The agency must determine WLAs, including applicable mixing zone determinations from part 7052.0210, for aquatic life, human health, and wildlife water quality standards and criteria using the methods in subparts 2 and 3. WQBELs are calculated from these WLAs, or by using dynamic models based on methods in chapter 5 of the EPA Technical Support Document for Water Quality-Based Toxics Control (EPA-505-2-90-001, March 1991), which is adopted and incorporated by reference in part 7052.0015, item E. The agency must use the methods in items A to G to calculate WQBELs from the WLAs developed under subparts 2 and 3.

A.

Assume the effluent concentrations are lognormally distributed and dominate in-stream concentrations and variability after mixing.

B.

Characterize the variability of the effluent data by calculating the coefficient of variation (CV), which is the ratio of the standard deviation divided by the mean, using a 99th percentile probability basis (z99 = 2.326).

C.

Calculate the long-term average (LTA) for each applicable WLA determined under subpart 2 or 3 as follows:

(1)

calculate the maximum standard LTA (LTAms) protective of acute aquatic life effects as follows:

LTAms = exp(0.5σ2 - z99σ) • WLAms

Where:

σ2 = ln(CV2 + 1)

WLAms = the maximum standard WLA

The WLAms is determined under subpart 2 or 3 and is expressed as a one-day maximum;

(2)

calculate the chronic standards LTA (LTAcs) protective of chronic aquatic life effects as follows:

LTAcs = exp(0.5σ42 - z99σ4) • WLAcs

Where:

σ42 = ln((CV2/4) + 1)

WLAcs = the chronic standard WLA

The WLAcs is determined under subpart 2 or 3 and is expressed as a four-day average; and

(3)

calculate the LTAcs protective of chronic human health or wildlife effects as follows:

LTAcs = exp(0.5σ302 - z99σ30) • WLAcs

Where:

σ302 = ln((CV2/30) + 1)

The WLAcs is determined under subpart 2 or 3 and is expressed as a 30-day average.

D.

Calculate the daily maximum and monthly average WQBELs using the lowest determined LTA calculated in item C as follows:

(1)

calculate the daily maximum WQBEL as follows:

Daily maximum = exp(z99σ - 0.5σ2) • LTA

Where:

σ2 = ln(CV2 + 1); and

(2)

calculate the monthly average WQBEL as follows:

Monthly average = exp(z95σn - 0.5σn2) • LTA

Where:

σn2 = ln((CV2/n) + 1)

z95 = 1.645 (95th percentile probability basis)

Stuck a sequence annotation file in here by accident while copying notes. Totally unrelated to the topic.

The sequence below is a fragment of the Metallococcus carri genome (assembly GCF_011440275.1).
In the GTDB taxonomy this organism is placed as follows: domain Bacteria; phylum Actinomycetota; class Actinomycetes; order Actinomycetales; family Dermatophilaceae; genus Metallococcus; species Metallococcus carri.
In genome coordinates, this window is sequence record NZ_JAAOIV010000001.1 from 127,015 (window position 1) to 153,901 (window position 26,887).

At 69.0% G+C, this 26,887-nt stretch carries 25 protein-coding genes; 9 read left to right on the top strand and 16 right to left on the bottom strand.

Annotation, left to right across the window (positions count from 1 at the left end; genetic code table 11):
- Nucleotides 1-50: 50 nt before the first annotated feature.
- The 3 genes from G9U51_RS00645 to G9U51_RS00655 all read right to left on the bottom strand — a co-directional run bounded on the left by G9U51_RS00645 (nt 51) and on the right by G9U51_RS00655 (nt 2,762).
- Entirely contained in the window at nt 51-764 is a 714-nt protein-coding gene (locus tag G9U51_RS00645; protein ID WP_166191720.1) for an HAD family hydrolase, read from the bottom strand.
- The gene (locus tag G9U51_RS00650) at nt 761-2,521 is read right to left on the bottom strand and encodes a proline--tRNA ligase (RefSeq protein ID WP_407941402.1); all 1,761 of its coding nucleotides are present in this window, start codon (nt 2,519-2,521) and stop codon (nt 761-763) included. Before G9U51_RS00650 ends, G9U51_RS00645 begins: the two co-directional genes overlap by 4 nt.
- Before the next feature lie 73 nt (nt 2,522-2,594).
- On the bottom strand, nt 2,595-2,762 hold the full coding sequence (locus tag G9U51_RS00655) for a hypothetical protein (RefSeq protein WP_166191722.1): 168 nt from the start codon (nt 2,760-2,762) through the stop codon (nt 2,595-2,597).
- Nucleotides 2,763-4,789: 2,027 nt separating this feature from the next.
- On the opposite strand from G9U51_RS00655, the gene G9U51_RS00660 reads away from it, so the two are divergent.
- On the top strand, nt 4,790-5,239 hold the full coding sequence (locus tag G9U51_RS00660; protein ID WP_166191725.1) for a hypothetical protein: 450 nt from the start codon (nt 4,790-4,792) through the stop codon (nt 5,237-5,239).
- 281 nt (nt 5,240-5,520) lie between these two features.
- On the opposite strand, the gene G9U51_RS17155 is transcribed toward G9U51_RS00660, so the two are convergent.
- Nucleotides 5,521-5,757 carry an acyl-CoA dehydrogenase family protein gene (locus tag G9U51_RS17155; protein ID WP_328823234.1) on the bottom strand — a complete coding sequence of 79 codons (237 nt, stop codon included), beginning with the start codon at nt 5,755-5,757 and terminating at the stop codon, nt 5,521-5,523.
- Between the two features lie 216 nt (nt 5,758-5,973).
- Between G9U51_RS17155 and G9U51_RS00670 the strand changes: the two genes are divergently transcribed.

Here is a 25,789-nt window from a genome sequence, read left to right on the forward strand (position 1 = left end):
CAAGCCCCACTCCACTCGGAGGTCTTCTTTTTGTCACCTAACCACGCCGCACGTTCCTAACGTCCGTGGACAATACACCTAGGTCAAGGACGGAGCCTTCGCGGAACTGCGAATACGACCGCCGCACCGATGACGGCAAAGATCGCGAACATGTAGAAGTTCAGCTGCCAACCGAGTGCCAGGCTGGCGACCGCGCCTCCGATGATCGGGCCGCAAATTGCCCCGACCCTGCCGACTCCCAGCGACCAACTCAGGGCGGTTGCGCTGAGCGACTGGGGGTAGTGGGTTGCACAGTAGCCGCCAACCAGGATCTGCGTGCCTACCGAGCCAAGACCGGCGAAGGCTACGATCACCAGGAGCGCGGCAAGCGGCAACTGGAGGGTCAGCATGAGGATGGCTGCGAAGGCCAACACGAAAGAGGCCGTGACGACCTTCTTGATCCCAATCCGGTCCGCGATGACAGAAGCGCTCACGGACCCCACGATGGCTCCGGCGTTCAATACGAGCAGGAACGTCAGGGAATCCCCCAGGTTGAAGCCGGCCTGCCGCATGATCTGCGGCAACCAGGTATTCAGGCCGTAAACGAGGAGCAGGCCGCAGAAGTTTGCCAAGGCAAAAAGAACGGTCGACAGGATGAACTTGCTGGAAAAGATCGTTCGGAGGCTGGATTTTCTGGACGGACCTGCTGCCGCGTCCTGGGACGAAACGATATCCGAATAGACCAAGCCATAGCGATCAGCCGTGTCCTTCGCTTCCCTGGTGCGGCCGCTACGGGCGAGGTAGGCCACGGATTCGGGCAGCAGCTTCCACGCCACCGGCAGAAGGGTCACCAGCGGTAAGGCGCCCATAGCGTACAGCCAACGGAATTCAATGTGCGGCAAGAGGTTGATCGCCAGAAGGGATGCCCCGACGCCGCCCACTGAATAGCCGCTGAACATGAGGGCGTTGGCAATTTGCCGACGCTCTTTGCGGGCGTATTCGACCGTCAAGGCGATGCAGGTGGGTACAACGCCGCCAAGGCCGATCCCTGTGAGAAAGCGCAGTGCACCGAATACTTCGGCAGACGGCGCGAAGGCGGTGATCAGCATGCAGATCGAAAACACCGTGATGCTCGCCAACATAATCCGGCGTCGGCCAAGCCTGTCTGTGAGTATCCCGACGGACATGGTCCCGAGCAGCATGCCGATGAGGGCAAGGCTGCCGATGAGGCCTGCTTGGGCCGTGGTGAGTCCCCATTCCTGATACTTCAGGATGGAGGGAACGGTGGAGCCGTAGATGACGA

n = number of samples per month.

E.

Establish the most stringent daily maximum WQBEL from item D or the FAV applied under part 7050.0210, subpart 5; 7050.0211, subpart 1; 7050.0212, subpart 6; 7050.0214, subpart 1; 7052.0210, subpart 1; or 7052.0230, subpart 4, as the daily maximum effluent limitation in the permit. When the applicable daily maximum WQBEL determined from item D is established in the permit, the corresponding monthly average WQBEL must also be established in the permit. When the FAV is established in the permit as the daily maximum effluent limitation, no monthly average effluent limitation is established in the permit.

F.

For distributions other than lognormal:

(1)

apply the most stringent WLAcs of those determined under subpart 2 or 3 as the monthly average WQBEL;

(2)

apply the more stringent of the WLAms determined under subpart 2 or 3 or the FAV applied under part 7050.0210, subpart 5; 7050.0211, subpart 1; 7050.0212, subpart 6; 7050.0214, subpart 1; 7052.0210, subpart 1; or 7052.0230, subpart 4, as the daily maximum effluent limitation in the permit. When the FAV is as stringent or more stringent than the effluent limitation based on the WLAcs determined in subitem (1), no monthly average effluent limitation is established in the permit.

G.

Whenever a WQBEL is developed, it must be expressed as both a concentration value and a corresponding mass loading rate. Both mass and concentration limits must be based on the same permit averaging periods, such as daily or monthly averages. The agency must calculate the mass loading rates using effluent flow rates that correspond to those used in establishing the WQBELs expressed in concentration, except if adjustments for wet weather flows have been accommodated in the WLA process on a case-by-case basis. If wet weather flows have been accommodated, the agency must calculate the mass loading rates using the adjusted flows.

Subp. 6.

Soliciting public input in developing TMDLs.

The agency must provide the following public notification and opportunity for comment during the development and implementation of a TMDL:

A.

a public notice and solicitation of comment on the intent of the agency to develop a TMDL for a GLI pollutant where the agency has identified impaired water quality uses;

B.

a public notice and solicitation of information and comments regarding preliminary source identification and loadings for a GLI pollutant subject to a TMDL;

C.

a public notice and solicitation of comment on proposed source loadings and a proposed TMDL allocation method for a reduction of loadings for a GLI pollutant subject to a TMDL; and

D.

a public notice of an effluent limitation in a permit for a GLI pollutant subject to a TMDL, pursuant to the public notice requirements of parts 7001.0100 and 7001.0110.